dual diagnosis anonymous, dda of oregon, dual diagnosis recovery, counseling for substance abuse 12 step resources in oregon

dual diagnosis anonymous of oregon

dual diagnosis anonymous, dda of oregon, dual diagnosis recovery, counseling for substance abuse 12 step resources in oregon  


Sean Roush - Hope for dual diagnosis test
Published: June 24, 20
By Sean Roush
Anonymity is a core principle of all 12-step recovery programs, so I'll just call my friend "Doug."
For years, he's gone to Alcoholics Anonymous and Narcotics Anonymous meetings in McMinnville. He still does.
But what you need to know about Doug is that he hasn't struggled only with addiction to alcohol and other drugs. Doug is also mentally ill, or what those of us in the profession call being "dually diagnosed."
People like Doug may have any of a number of psychiatric challenges, such as having schizophrenia or bipolar (manic-depressive) disorder that may prompt them to drink to escape. They may become depressed, hear voices or think people are watching them.
If you are thinking that these people might have difficulty in a traditional 12-step meeting, you're on the right track.
That is why an item on Doug's calendar is the weekly meeting of a relatively new-to-Oregon 12-step group called Dual Diagnosis Anonymous, or DDA. It meets every Friday in McMinnville and has just started a chapter on the Blanchet Farm outside of Carlton on Thursday evenings.
The meetings are among more than 30 each week where people across Oregon gather to get support for staying clean and sober and coping with their mental illness.
I went to the McMinnville meetings initially, mostly to ensure that one of the members took the lead, to make coffee and to ensure that things were running smoothly; through the county program where I work, I still see that people who need transportation have rides. But I stopped going several months ago. They no longer needed me.
Let Doug explain: "When you bring two or more people together who understand your problem firsthand, it's a lot more helpful than talking to a counselor or a professional who's studied it but doesn't really have the problem."
Doug says it kindly, but I understand his point. So do my colleagues in the Oregon Department of Human Services, who support these DDA groups because they can help people discharged from our state hospitals as well as those enrolled in community mental health services. (If today is typical, five or six Yamhill County residents are patients in our state hospitals.)
This may surprise you, but the number of Yamhill County residents who are dually diagnosed is estimated at 750 or more, or about equivalent to student enrollment at Patton Middle School.
The sparkplug energizing startup of DDA chapters in Oregon is Corbett Monica, an alcohol and drug counselor for the past 30 years who himself is dually diagnosed. "I'm Corbett," he'll say at a meeting, "and I'm dually diagnosed." He travels the state starting chapters, going to meetings and supporting the groups.
This is the 10th anniversary of his decision to start the first DDA chapter, this after an acquaintance named Ruben didn't fit in at traditional 12-step meetings. As Corbett tells the story, that's because Ruben's mental illness caused him to rock, mumble and pace. Finally, he was asked not to come back.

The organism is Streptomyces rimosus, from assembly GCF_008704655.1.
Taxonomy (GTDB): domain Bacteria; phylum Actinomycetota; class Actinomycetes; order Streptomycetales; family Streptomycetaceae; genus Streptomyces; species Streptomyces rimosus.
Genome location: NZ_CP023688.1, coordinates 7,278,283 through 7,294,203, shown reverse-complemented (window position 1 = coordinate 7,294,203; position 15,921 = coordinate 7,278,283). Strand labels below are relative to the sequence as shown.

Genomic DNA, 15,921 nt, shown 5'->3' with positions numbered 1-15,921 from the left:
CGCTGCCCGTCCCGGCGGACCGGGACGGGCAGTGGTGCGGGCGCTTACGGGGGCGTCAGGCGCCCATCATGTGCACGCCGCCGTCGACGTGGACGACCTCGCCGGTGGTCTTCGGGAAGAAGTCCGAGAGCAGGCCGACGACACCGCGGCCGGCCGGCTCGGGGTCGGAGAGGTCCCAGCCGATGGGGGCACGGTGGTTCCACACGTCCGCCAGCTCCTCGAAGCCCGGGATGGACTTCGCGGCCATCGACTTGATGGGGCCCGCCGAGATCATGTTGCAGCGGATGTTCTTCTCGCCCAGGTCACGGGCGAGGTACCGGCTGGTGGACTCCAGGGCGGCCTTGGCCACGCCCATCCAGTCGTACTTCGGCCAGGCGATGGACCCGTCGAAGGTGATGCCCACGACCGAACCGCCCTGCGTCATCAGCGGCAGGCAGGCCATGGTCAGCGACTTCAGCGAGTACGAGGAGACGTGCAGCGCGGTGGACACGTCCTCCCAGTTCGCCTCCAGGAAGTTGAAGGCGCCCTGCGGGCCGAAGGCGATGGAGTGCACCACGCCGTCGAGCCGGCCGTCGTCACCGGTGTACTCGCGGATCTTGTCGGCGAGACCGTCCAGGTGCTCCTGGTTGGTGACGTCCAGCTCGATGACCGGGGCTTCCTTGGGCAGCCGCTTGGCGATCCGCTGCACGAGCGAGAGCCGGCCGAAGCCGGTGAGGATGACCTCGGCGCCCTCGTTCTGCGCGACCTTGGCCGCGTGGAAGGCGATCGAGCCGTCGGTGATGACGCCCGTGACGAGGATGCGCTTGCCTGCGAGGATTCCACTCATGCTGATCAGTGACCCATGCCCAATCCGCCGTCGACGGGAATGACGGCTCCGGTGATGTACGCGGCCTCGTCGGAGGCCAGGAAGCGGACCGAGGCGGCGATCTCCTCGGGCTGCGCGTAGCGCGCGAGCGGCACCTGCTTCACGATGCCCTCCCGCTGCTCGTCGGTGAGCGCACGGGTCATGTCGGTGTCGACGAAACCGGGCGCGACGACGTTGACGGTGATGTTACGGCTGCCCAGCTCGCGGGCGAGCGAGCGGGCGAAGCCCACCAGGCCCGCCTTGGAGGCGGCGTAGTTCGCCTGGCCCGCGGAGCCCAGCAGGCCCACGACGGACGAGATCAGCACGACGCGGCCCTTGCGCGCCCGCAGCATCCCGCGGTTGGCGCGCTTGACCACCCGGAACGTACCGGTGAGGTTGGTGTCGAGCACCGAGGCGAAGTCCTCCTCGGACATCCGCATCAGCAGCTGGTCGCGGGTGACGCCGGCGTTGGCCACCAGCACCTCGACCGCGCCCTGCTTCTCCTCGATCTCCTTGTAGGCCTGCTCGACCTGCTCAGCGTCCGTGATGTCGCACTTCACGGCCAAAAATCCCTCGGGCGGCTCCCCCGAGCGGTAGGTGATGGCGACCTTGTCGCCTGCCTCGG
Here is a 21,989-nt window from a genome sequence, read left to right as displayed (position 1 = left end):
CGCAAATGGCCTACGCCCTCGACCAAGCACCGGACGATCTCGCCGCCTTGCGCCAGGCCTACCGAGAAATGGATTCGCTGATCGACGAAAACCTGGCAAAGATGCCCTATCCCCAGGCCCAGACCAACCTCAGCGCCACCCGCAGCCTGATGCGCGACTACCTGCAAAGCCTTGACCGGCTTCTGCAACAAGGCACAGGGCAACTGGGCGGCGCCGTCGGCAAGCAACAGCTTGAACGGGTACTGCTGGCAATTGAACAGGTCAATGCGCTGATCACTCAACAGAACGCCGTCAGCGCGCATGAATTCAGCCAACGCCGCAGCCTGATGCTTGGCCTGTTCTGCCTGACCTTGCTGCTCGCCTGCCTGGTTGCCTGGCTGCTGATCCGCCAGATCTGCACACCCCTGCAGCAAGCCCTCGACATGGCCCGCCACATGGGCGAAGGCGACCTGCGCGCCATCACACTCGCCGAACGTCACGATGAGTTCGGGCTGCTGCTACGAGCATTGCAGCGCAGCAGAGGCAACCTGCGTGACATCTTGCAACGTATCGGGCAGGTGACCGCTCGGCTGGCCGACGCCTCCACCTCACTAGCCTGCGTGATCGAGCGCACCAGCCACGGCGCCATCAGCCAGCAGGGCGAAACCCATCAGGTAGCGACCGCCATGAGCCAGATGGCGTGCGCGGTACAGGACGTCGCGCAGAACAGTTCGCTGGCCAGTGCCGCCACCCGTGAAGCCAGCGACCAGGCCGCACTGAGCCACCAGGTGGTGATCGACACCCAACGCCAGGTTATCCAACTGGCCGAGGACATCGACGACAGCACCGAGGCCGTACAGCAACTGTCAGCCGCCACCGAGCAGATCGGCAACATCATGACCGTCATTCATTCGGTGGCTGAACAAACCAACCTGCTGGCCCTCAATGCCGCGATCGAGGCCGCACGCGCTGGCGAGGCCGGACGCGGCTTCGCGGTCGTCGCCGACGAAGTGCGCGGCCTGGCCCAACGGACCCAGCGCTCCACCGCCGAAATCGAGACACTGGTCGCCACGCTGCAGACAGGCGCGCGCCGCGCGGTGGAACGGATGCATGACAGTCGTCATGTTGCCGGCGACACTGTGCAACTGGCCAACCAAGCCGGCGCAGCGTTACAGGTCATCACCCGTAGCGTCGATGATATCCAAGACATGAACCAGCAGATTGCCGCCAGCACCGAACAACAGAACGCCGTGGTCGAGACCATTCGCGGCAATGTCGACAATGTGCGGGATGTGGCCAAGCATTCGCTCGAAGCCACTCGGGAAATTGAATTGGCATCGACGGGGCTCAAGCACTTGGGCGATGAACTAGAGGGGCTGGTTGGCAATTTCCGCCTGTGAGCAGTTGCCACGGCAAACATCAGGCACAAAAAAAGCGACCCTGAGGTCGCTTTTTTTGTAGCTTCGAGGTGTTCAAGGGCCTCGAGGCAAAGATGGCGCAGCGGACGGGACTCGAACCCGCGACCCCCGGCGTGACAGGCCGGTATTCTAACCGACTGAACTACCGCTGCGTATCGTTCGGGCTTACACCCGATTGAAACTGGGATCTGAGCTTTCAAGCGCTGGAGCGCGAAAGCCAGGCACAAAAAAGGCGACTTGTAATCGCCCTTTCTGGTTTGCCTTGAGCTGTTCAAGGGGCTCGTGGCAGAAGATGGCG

In other words, people at a traditional 12-step meeting can relate to one another's addictions. But people whose challenges are limited to addictions cannot always relate to another person's mental illness.
The linking of traditional 12-step principles to a group that supports people with both addiction and mental illness comes at a time that professionals also are marrying the professional disciplines serving both. This is changing the culture in which dually diagnosed persons would be shuffled back and forth, going to a mental health specialist and being told "take care of your alcohol and drug issues first," and going to an addictions specialist and being told "first, you need to address your mental illness."
Attending the DDA meetings, it's easy to see what Doug is talking about when he says it's helpful to talk with people who have similar life experiences. A young man says that on the fifth of next month, he'll have five months clean and sober. Others in the room break into applause.
"I've been to psychiatrists, I've been in therapy and I've been in hospitals," a woman says at one DDA meeting, "and I've finally found a place I can call home." Another fellow, who describes himself as a former gang member, says he is about to mark 60 days clean and sober. "What DDA means to me is I have a family. I never had a family. And I know God has my back."
My friend Doug tells about a dually diagnosed woman who came to a meeting several years after seeing people die in a tragic accident. She wanted to talk, to cry, to share her emotions. "Sometimes," Doug says, "listening to the person is just as important as telling them what you think they need to do."
Dual Diagnosis meetings held 30 times weekly in Oregon (bold)
Yamhill is one of eight Oregon counties in which Dual Diagnosis chapters have formed so far. The are more than 30 meetings held weekly across the state are open to interested persons, including family members and friends of persons who are dually diagnosed. For information about Dual Diagnosis Anonymous meetings: Contact Corbett Monica at corbettm@ddaoforegon.com or phone


Guest writer Sean Roush of McMinnville is an occupational therapist with the Abacus program, which delivers psychiatric, social and vocational services through the Yamhill County Health and Human Services Department. He, his wife and two young sons enjoy outdoor activities, especially at the beach.


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